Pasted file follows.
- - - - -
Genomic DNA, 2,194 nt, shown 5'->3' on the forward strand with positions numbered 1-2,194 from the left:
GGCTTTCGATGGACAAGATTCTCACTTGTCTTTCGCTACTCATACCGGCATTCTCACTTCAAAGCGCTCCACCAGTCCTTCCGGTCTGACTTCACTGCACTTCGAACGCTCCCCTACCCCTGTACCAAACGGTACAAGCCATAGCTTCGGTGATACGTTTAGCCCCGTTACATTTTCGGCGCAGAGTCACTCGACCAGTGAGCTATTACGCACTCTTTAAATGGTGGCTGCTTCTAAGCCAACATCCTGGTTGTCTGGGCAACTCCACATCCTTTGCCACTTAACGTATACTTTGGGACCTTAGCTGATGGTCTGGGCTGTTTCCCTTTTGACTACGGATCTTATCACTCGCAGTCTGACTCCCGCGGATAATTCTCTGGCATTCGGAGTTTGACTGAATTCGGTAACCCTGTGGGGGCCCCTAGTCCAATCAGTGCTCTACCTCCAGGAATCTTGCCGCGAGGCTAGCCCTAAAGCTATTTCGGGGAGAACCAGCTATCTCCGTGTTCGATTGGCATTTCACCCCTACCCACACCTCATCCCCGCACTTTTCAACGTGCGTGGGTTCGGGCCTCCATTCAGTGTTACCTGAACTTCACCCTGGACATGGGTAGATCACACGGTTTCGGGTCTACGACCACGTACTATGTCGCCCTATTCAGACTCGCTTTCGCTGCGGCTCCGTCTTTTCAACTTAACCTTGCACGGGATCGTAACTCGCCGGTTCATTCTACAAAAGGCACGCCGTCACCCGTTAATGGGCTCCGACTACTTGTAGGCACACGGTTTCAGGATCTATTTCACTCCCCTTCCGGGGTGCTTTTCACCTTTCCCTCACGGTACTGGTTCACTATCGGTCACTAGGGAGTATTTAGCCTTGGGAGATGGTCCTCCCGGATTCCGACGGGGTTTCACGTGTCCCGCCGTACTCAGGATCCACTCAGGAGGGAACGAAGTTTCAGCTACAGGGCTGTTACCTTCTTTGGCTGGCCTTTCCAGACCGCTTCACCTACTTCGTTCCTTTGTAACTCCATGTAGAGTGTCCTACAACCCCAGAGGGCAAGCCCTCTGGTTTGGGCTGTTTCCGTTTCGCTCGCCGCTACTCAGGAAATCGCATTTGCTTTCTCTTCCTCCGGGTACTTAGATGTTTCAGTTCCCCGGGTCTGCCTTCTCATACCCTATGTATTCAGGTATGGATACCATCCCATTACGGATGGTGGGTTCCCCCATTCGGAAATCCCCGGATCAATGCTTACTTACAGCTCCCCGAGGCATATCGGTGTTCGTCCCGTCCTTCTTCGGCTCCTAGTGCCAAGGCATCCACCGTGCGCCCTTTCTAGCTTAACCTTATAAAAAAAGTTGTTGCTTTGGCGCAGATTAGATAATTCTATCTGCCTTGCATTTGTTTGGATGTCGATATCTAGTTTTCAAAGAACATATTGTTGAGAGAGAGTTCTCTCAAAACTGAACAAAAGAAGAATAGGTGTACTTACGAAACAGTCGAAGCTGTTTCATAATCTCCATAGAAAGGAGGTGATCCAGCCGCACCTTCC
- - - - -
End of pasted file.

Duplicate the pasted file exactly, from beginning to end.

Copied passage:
Genomic DNA, 2,194 nt, shown 5'->3' on the forward strand with positions numbered 1-2,194 from the left:
GGCTTTCGATGGACAAGATTCTCACTTGTCTTTCGCTACTCATACCGGCATTCTCACTTCAAAGCGCTCCACCAGTCCTTCCGGTCTGACTTCACTGCACTTCGAACGCTCCCCTACCCCTGTACCAAACGGTACAAGCCATAGCTTCGGTGATACGTTTAGCCCCGTTACATTTTCGGCGCAGAGTCACTCGACCAGTGAGCTATTACGCACTCTTTAAATGGTGGCTGCTTCTAAGCCAACATCCTGGTTGTCTGGGCAACTCCACATCCTTTGCCACTTAACGTATACTTTGGGACCTTAGCTGATGGTCTGGGCTGTTTCCCTTTTGACTACGGATCTTATCACTCGCAGTCTGACTCCCGCGGATAATTCTCTGGCATTCGGAGTTTGACTGAATTCGGTAACCCTGTGGGGGCCCCTAGTCCAATCAGTGCTCTACCTCCAGGAATCTTGCCGCGAGGCTAGCCCTAAAGCTATTTCGGGGAGAACCAGCTATCTCCGTGTTCGATTGGCATTTCACCCCTACCCACACCTCATCCCCGCACTTTTCAACGTGCGTGGGTTCGGGCCTCCATTCAGTGTTACCTGAACTTCACCCTGGACATGGGTAGATCACACGGTTTCGGGTCTACGACCACGTACTATGTCGCCCTATTCAGACTCGCTTTCGCTGCGGCTCCGTCTTTTCAACTTAACCTTGCACGGGATCGTAACTCGCCGGTTCATTCTACAAAAGGCACGCCGTCACCCGTTAATGGGCTCCGACTACTTGTAGGCACACGGTTTCAGGATCTATTTCACTCCCCTTCCGGGGTGCTTTTCACCTTTCCCTCACGGTACTGGTTCACTATCGGTCACTAGGGAGTATTTAGCCTTGGGAGATGGTCCTCCCGGATTCCGACGGGGTTTCACGTGTCCCGCCGTACTCAGGATCCACTCAGGAGGGAACGAAGTTTCAGCTACAGGGCTGTTACCTTCTTTGGCTGGCCTTTCCAGACCGCTTCACCTACTTCGTTCCTTTGTAACTCCATGTAGAGTGTCCTACAACCCCAGAGGGCAAGCCCTCTGGTTTGGGCTGTTTCCGTTTCGCTCGCCGCTACTCAGGAAATCGCATTTGCTTTCTCTTCCTCCGGGTACTTAGATGTTTCAGTTCCCCGGGTCTGCCTTCTCATACCCTATGTATTCAGGTATGGATACCATCCCATTACGGATGGTGGGTTCCCCCATTCGGAAATCCCCGGATCAATGCTTACTTACAGCTCCCCGAGGCATATCGGTGTTCGTCCCGTCCTTCTTCGGCTCCTAGTGCCAAGGCATCCACCGTGCGCCCTTTCTAGCTTAACCTTATAAAAAAAGTTGTTGCTTTGGCGCAGATTAGATAATTCTATCTGCCTTGCATTTGTTTGGATGTCGATATCTAGTTTTCAAAGAACATATTGTTGAGAGAGAGTTCTCTCAAAACTGAACAAAAGAAGAATAGGTGTACTTACGAAACAGTCGAAGCTGTTTCATAATCTCCATAGAAAGGAGGTGATCCAGCCGCACCTTCC